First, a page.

Air Force Unveils New Stealth Bomber, Looks Just Like Old Stealth Bomber
The U.S. Air Force has revealed the designation and shape of its new stealth bomber.
The big, radar-evading warplane—the successor to the Air Force's iconic B-2 stealth bomber—has been designated B-21. And based on the single computer-generated image the flying branch has released, the B-21 looks a lot like ... well, the B-2 from 30 years ago.
"This aircraft represents the future," Air Force Secretary Deborah Lee James said as she showed off the artistic rendering of the B-21 at an Air Force symposium in Orlando on Feb. 26.
The apparent outward similarity between the B-21 and the B-2 is also sure to raise questions. As is its unusual designation, which is out of the normal sequence for new warplanes.
The B-21 program is just five years old, but it’s already encountered plenty of bureaucratic turbulence.
In October, Northrop Grumman beat out a rival consortium of Boeing and Lockheed Martin to win what was then known as the Long Range Strike Bomber competition. “Building this bomber is a strategic investment for the next 50 years,” U.S. Defense Secretary Ashton Carter said at the time. “The Long Range Strike Bomber will support America’s defense strategy by forming the backbone of the Air Force’s future strike and deterrent capabilities.”
Carter used the word “investment” for a reason. The B-2 ended up costing American taxpayers more than $2 billion per copy. The plane was so expensive that the Air Force ended up buying just 21 of them. And the B-2 is so complex and unreliable that, on any given day, just nine are actually ready for combat.
The B-21 is supposed to remedy the B-2’s flaws and help the Pentagon deter Russia and China for 50 years or more after the first B-21 deploys some time in the mid-2020s. The Air Force wants 100 of the new bombers at a cost of just $790 million apiece, a bargain by stealth bomber standards. The quantity is key.
Economies of scale can help keep down the cost of a warplane. That’s because developing an aircraft design costs the same whether you buy one copy or 100 copies. According to Defense Department figures, the total cost to design and build one B-21 would be around $24 billion—$23 billion or so for research and development and a little more than half a billion to manufacture the sole airplane.
Build a hundred B-21s and the cost per plane drops to less than $800 million. But that’s assuming the R&D costs don’t shoot through the roof, as they’ve done with, well, pretty much every other warplane the United States has developed in the last three decades. The F-35 stealth fighter that Lockheed is developing for the Air Force, Navy, and Marines has doubled in cost in the past 15 years.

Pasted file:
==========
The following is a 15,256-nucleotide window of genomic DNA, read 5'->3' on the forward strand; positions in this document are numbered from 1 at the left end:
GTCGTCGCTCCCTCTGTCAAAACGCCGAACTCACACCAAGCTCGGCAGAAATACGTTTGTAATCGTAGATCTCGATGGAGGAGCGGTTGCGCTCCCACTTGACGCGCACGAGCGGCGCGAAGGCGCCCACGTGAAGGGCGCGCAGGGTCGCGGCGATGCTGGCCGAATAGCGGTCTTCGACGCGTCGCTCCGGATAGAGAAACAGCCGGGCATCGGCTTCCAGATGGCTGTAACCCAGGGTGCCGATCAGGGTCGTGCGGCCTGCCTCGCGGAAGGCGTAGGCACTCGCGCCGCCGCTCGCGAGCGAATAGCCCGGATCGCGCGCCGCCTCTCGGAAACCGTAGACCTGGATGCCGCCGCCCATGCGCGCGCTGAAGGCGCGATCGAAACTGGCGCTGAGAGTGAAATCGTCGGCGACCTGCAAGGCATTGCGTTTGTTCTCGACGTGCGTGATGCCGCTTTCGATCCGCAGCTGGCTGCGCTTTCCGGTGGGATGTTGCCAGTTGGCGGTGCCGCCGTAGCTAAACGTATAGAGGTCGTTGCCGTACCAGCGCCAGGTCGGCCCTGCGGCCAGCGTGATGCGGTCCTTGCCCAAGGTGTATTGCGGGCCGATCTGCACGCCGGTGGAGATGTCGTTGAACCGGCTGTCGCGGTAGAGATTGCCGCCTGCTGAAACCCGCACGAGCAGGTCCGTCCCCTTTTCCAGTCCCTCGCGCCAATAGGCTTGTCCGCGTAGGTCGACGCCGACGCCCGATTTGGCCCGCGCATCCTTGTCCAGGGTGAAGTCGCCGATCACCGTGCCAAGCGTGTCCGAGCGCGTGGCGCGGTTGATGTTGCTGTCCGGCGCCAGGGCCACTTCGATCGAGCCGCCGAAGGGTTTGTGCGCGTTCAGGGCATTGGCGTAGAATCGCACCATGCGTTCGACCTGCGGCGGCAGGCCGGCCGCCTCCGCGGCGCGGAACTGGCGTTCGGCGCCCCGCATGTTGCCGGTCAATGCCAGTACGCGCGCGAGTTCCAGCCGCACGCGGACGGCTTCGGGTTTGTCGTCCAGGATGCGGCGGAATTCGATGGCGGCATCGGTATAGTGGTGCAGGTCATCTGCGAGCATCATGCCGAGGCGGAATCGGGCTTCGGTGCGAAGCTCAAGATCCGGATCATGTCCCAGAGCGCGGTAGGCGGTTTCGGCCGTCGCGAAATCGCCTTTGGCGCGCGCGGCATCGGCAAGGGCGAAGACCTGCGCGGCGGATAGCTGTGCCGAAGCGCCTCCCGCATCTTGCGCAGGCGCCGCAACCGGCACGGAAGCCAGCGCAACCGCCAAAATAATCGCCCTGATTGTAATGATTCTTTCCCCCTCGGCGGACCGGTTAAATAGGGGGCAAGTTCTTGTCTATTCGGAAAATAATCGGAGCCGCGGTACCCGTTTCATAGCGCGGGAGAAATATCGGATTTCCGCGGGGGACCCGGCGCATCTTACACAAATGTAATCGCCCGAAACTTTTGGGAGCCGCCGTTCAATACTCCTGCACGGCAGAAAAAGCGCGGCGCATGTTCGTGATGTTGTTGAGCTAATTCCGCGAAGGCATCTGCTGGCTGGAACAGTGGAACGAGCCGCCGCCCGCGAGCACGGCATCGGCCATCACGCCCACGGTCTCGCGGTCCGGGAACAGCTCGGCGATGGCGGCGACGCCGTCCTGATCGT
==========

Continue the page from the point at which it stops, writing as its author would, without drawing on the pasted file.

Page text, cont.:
The Air Force insists it can build the B-21 cheaply. And the new bomber’s basic shape might support that assertion. The B-21 shares the same batwing shape that defines the B-2 and which helps the latter avoid detection by scattering radar waves.
Indeed, aside from small changes to the engine inlets and the trailing edge of the wing, the B-21 appears to be more or less identical to the B-2—and on purpose. “The B-21 has been designed from the beginning based on a set of requirements that allows the use of existing and mature technology,” Air Force secretary James said as she unveiled the B-21 concept art.
In other words, it seems the military has essentially hired Northrop to slightly enhance the B-2 and build more copies of it—a lot more, counting on new, efficient manufacturing techniques and economies of scale to keep down the cost.
But there are sure to be plenty of changes inside the B-21 compared to the B-2. Radars and radios and other electronics have made huge advancements since Northrop first designed the B-2 back in the 1980s. There will surely be new technology under the B-21’s skin. And at least one prominent lawmaker is worried this new tech will drive up the cost.
Sen. John McCain, an Arizona Republican and chair of the Senate Armed Services Committee, said recently that he would not approve funding for the new bomber because Northrop’s contract stipulates that the government, rather than Northrop, is liable for any cost overruns resulting from the plane’s development.
Lt. Gen. Arnie Bunch, one of the Air Force’s top weapons-buyers, said he and his staff would “analyze what Sen. McCain said” and “go over and work with him and his staff” to ensure the powerful lawmaker is happy and the bomber development goes forward.
Designs and contracts are the biggest points of contention now that the Air Force has given the stealth bomber a name and revealed its basic appearance. But the designation, too, is odd. The military traditionally names its warplanes in sequence. The B-2 bomber followed the earlier B-1 bomber.
Custom dictates that the new bomber bear the moniker "B-3," but in naming the new plane the Air Force caved to marketing trends, instead. "The designation B-21 recognizes the [Long Range Strike Bomber] as the first bomber of the 21st century," the flying branch stated in a release.
Previous “cool-sounding” naming schemes for new weaponry—the Navy’s “DDG-1000” stealth destroyer comes to mind—have met with scorn from the soldiers, sailors, and airmen who actually operate the equipment.
Tempting fate, James went on to Facebook to ask airmen to give the B-21 a nickname to accompany its alphanumeric designation. Most of the initial responses were sarcastic if not downright mocking. Someone suggested “Bat’leth,” the curved Klingon blade of Star Trek lore. “Deez Nuts” was another suggestion. “How about the B-21 Overrun?” one commenter quipped.